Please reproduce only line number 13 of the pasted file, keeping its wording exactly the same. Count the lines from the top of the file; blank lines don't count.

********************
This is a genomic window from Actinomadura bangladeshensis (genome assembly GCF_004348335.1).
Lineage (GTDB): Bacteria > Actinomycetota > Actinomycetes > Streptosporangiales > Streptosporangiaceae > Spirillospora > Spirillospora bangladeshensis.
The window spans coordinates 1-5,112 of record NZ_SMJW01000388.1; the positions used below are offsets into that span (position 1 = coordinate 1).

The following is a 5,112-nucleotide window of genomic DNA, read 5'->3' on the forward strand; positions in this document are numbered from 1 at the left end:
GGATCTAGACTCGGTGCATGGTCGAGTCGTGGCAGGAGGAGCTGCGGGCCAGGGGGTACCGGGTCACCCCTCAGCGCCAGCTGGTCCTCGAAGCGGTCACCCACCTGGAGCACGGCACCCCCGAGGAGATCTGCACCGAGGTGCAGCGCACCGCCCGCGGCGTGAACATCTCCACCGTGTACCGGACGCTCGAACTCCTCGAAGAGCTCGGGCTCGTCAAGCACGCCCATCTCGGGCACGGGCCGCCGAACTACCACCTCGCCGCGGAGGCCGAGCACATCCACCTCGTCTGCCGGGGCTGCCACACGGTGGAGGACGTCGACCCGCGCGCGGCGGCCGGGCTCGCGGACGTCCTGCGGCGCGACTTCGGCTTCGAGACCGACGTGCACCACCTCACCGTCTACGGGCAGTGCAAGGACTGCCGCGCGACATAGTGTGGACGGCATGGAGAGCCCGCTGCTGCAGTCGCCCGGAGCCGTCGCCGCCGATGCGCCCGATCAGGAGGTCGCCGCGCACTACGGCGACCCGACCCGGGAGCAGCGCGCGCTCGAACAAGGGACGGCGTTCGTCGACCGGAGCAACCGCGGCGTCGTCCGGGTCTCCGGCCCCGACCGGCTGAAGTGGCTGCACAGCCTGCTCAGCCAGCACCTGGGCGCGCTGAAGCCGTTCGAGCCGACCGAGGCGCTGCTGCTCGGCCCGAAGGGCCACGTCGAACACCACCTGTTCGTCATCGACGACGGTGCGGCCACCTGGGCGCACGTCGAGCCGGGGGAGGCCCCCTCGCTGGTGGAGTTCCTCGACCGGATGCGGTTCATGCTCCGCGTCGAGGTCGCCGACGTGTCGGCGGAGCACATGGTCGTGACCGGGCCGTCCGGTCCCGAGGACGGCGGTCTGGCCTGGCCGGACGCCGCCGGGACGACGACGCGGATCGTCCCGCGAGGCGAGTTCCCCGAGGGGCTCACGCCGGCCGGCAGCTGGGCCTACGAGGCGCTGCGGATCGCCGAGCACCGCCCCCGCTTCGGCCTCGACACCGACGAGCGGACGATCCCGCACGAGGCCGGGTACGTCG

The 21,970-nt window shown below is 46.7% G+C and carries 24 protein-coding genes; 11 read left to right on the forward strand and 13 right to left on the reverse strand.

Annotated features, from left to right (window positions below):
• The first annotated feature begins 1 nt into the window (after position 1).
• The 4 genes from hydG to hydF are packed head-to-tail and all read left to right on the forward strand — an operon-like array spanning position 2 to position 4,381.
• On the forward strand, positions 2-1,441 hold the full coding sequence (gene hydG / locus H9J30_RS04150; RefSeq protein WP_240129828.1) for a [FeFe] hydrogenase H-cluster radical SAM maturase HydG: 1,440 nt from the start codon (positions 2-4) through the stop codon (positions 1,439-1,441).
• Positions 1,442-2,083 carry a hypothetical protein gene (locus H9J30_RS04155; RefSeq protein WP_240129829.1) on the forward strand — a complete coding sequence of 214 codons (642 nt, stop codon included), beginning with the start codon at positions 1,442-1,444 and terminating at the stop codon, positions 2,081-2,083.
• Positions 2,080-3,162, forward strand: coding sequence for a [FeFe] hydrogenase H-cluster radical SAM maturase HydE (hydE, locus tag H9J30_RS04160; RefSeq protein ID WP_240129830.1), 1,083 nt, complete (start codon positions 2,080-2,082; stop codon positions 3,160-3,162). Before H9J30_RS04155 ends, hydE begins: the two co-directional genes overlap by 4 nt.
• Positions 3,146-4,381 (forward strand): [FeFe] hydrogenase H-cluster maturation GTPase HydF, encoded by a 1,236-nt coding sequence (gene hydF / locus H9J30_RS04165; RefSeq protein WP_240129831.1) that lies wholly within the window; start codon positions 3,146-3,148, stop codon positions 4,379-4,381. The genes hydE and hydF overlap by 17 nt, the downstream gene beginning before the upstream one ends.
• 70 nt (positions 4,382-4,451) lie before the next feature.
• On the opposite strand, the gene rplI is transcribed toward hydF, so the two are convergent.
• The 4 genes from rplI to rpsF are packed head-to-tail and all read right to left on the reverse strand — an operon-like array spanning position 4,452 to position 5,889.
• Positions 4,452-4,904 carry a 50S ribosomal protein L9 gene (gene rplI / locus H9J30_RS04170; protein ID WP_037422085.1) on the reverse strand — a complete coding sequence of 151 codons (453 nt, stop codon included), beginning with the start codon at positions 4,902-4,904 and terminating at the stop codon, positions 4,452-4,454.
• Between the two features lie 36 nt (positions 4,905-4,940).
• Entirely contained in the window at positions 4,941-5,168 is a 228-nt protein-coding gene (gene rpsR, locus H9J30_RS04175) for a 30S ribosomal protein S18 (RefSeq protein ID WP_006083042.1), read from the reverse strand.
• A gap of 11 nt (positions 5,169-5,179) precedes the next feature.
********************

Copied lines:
• Positions 3,146-4,381 (forward strand): [FeFe] hydrogenase H-cluster maturation GTPase HydF, encoded by a 1,236-nt coding sequence (gene hydF / locus H9J30_RS04165; RefSeq protein WP_240129831.1) that lies wholly within the window; start codon positions 3,146-3,148, stop codon positions 4,379-4,381. The genes hydE and hydF overlap by 17 nt, the downstream gene beginning before the upstream one ends.